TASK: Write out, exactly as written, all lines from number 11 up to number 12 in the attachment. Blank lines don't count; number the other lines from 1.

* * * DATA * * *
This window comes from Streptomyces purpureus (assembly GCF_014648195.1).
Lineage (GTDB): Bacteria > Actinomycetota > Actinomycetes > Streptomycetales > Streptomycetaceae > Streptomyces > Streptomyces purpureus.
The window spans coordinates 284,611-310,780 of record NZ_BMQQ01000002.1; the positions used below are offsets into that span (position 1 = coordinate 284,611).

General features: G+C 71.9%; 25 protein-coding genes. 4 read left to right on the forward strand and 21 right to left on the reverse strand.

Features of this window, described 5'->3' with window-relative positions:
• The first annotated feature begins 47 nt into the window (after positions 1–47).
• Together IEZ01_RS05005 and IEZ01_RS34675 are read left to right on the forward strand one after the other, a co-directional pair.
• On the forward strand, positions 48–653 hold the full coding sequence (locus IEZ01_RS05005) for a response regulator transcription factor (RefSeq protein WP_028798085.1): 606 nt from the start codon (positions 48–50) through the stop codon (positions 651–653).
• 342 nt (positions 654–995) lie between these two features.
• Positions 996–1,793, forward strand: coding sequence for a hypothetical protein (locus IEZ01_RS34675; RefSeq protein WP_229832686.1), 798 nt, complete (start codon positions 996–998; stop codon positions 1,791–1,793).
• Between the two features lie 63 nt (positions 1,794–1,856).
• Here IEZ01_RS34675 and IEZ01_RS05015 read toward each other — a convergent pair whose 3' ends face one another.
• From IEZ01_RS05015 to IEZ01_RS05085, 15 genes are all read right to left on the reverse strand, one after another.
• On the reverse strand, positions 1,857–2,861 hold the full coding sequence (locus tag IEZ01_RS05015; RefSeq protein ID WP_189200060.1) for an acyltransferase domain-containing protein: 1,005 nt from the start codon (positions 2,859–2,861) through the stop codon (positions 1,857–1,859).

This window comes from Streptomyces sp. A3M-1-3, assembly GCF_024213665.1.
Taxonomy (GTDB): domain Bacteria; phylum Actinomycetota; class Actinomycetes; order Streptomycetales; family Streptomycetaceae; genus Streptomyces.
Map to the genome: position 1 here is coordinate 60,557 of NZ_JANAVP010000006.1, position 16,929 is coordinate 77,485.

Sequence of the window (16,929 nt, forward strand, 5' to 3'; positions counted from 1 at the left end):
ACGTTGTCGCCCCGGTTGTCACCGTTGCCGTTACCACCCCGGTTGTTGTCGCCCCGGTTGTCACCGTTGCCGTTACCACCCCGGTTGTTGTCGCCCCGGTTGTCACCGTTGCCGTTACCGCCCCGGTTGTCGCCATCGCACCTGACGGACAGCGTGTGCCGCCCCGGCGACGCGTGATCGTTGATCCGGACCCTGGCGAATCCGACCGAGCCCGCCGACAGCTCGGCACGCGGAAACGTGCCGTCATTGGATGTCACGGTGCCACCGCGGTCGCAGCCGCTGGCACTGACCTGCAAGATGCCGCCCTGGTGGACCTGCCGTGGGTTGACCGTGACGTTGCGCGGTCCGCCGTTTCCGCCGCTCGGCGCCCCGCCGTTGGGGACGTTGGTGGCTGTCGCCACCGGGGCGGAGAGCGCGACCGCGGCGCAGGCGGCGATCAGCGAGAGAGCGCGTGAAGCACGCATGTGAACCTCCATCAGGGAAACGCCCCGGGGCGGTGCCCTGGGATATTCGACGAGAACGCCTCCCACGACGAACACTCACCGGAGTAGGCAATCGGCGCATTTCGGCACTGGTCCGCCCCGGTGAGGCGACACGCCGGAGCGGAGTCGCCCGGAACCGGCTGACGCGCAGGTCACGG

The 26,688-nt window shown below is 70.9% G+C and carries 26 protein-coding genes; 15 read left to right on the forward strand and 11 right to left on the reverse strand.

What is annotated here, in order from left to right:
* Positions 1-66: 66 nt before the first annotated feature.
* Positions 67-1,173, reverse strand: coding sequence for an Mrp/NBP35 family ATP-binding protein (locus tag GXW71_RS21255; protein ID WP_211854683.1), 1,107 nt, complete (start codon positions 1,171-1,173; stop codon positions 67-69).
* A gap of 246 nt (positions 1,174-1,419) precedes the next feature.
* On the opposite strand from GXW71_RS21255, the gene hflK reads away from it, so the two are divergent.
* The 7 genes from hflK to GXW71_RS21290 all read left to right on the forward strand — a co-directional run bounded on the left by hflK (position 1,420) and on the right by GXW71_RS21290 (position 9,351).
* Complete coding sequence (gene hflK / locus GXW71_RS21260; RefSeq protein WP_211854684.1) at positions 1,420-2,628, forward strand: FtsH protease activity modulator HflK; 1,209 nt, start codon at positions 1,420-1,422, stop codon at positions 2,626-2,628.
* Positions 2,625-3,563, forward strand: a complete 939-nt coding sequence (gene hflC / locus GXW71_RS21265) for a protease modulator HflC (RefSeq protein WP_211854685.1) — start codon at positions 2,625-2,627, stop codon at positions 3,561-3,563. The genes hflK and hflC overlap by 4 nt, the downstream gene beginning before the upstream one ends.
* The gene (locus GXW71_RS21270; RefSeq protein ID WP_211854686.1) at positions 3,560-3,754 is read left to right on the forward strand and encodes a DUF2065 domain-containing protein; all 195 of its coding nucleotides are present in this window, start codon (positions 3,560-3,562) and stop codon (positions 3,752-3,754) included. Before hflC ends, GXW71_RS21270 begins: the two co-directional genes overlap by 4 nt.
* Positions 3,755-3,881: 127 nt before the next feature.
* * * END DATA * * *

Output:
• Between the two features lie 63 nt (positions 1,794–1,856).
• Here IEZ01_RS34675 and IEZ01_RS05015 read toward each other — a convergent pair whose 3' ends face one another.